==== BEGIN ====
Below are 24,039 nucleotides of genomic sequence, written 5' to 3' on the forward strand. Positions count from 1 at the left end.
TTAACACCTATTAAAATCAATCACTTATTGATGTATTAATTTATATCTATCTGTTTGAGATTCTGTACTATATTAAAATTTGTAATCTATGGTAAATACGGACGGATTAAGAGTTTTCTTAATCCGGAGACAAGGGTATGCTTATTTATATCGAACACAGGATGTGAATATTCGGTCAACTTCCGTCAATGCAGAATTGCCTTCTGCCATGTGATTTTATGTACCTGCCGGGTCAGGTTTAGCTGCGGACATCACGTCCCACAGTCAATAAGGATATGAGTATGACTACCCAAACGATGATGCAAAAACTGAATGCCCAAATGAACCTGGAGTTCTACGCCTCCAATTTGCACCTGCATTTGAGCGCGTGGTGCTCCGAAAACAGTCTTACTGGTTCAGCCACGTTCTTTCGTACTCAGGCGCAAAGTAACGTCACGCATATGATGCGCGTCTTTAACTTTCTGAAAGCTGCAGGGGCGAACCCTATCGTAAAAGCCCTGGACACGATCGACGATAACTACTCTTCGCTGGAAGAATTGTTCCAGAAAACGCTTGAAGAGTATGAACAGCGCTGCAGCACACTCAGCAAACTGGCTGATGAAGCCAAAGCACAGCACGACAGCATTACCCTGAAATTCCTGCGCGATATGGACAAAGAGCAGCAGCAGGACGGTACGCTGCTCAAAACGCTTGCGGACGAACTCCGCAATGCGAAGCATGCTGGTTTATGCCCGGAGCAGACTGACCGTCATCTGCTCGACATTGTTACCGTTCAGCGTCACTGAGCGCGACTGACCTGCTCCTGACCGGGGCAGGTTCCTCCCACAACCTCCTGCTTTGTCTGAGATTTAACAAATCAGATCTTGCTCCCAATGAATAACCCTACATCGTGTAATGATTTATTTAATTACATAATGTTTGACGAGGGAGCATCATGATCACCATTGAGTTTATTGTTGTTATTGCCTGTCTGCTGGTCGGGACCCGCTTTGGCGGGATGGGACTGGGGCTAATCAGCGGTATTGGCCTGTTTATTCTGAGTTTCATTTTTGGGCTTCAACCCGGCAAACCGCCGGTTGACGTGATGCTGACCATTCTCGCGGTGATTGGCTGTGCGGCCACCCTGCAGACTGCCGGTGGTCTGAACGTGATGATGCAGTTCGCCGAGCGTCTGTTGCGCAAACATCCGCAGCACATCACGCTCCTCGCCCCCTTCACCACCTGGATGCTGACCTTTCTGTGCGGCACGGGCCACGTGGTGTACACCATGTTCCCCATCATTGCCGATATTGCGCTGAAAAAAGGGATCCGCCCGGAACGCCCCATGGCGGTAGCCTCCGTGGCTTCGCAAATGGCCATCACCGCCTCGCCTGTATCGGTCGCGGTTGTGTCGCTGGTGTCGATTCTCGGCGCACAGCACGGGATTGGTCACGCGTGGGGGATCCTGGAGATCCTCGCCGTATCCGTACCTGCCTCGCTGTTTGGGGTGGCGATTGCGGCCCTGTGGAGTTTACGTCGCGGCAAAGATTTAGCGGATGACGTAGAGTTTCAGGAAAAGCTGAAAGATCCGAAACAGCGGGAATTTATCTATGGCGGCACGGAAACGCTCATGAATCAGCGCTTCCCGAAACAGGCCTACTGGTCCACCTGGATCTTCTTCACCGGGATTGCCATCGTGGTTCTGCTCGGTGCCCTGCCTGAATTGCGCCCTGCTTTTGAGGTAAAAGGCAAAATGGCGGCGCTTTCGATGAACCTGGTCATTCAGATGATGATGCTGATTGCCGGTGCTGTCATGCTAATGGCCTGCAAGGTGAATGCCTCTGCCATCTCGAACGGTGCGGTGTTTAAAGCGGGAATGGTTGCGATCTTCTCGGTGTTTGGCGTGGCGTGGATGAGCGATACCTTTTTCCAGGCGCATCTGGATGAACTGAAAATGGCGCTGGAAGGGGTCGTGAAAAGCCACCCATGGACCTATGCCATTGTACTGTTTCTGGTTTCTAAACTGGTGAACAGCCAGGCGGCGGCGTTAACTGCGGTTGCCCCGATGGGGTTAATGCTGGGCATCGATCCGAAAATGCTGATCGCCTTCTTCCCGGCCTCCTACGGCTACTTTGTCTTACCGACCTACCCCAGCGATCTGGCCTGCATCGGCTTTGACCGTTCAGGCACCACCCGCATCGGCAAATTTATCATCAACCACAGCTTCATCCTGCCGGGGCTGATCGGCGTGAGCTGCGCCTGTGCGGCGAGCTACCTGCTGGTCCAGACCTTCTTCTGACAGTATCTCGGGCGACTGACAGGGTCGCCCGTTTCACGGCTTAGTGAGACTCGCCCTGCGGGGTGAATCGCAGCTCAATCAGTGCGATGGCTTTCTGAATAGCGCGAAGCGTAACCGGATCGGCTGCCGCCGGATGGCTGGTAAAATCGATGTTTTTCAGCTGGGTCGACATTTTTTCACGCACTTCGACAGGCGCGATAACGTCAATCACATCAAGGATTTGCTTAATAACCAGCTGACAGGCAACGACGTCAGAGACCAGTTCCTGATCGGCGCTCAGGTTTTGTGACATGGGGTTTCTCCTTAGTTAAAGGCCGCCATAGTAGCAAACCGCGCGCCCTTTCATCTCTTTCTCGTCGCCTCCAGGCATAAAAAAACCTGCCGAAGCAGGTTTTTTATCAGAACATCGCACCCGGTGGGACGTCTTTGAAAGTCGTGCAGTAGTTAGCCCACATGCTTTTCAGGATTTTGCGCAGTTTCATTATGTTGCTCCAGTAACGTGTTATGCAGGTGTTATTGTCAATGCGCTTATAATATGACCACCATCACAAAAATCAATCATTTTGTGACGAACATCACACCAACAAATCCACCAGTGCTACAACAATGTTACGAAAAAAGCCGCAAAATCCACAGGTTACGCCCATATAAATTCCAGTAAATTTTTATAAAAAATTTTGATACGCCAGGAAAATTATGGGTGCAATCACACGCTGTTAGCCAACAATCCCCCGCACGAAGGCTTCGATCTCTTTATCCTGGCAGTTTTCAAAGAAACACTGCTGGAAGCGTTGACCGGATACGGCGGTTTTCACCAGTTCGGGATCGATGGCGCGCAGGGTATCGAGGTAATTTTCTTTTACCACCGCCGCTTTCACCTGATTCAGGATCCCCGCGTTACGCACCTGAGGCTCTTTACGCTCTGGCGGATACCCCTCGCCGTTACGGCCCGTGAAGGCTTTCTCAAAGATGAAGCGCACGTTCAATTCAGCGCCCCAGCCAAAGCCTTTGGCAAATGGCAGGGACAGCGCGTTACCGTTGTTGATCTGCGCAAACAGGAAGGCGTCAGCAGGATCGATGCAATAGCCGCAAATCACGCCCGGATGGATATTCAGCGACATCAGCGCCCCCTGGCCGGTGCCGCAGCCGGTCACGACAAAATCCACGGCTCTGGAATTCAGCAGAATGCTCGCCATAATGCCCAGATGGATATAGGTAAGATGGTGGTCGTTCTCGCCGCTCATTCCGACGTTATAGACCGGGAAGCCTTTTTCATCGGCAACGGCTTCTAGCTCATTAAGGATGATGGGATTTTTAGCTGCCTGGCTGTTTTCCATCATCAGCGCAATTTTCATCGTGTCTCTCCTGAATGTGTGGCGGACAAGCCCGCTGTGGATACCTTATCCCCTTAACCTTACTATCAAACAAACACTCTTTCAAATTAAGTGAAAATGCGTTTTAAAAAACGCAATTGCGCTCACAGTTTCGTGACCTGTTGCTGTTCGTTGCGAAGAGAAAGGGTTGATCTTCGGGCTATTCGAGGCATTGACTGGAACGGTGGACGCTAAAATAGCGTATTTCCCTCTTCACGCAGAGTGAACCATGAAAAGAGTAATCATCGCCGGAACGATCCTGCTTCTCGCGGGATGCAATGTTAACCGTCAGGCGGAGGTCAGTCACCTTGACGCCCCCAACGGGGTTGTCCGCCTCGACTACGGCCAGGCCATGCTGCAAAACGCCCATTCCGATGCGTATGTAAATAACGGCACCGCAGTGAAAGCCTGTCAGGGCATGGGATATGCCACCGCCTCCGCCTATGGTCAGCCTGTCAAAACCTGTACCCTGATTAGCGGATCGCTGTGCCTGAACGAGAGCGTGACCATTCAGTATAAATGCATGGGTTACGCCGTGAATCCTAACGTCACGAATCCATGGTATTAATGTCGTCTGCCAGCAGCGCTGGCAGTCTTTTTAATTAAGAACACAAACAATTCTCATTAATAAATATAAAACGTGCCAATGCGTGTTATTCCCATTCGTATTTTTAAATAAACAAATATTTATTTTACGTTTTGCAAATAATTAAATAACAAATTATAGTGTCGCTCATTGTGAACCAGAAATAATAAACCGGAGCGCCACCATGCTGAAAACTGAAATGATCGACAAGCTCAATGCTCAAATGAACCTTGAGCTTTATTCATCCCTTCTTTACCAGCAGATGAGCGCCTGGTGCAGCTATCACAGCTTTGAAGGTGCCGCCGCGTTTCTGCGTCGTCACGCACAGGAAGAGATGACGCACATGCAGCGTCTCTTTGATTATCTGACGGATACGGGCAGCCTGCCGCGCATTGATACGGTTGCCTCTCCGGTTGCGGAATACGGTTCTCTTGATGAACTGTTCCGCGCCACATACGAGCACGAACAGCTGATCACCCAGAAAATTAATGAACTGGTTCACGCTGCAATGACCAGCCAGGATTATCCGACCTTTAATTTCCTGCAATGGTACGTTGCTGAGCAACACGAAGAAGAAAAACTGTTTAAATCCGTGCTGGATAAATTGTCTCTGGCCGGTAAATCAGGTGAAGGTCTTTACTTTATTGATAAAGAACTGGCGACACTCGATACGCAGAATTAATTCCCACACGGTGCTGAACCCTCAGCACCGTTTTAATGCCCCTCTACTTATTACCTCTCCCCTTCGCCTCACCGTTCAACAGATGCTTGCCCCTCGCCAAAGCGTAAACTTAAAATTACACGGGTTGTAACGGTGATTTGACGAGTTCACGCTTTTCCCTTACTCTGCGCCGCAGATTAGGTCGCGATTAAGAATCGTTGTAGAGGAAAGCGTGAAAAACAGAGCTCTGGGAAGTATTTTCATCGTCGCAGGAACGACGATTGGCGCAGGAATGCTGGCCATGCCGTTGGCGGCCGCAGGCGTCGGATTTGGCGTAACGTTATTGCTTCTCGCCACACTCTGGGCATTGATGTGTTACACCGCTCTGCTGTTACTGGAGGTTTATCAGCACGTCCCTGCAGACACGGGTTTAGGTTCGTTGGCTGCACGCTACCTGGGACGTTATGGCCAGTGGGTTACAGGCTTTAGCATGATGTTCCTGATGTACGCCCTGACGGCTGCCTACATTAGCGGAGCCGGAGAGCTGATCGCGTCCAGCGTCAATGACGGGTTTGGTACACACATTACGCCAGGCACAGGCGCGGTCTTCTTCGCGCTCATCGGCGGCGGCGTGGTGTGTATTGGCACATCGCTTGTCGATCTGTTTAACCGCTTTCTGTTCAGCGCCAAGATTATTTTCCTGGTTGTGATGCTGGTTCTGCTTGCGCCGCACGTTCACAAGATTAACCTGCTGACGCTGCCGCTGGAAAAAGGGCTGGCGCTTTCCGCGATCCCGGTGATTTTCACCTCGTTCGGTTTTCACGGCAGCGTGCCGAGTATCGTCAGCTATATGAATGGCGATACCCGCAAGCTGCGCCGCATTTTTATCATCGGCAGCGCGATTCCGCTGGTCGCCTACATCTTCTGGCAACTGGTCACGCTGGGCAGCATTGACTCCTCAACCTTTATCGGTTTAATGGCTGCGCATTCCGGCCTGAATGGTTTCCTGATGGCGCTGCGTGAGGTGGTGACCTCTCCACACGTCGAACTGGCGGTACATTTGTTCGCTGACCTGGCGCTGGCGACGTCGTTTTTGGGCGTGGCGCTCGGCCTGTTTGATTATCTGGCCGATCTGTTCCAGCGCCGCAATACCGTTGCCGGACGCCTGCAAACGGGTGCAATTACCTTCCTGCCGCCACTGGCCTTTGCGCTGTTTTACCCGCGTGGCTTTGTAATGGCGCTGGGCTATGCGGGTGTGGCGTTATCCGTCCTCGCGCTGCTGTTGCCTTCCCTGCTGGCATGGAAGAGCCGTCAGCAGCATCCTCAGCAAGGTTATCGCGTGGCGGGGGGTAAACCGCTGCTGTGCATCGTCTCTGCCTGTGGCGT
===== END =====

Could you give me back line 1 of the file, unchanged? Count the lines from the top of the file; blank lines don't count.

Below are 24,039 nucleotides of genomic sequence, written 5' to 3' on the forward strand. Positions count from 1 at the left end.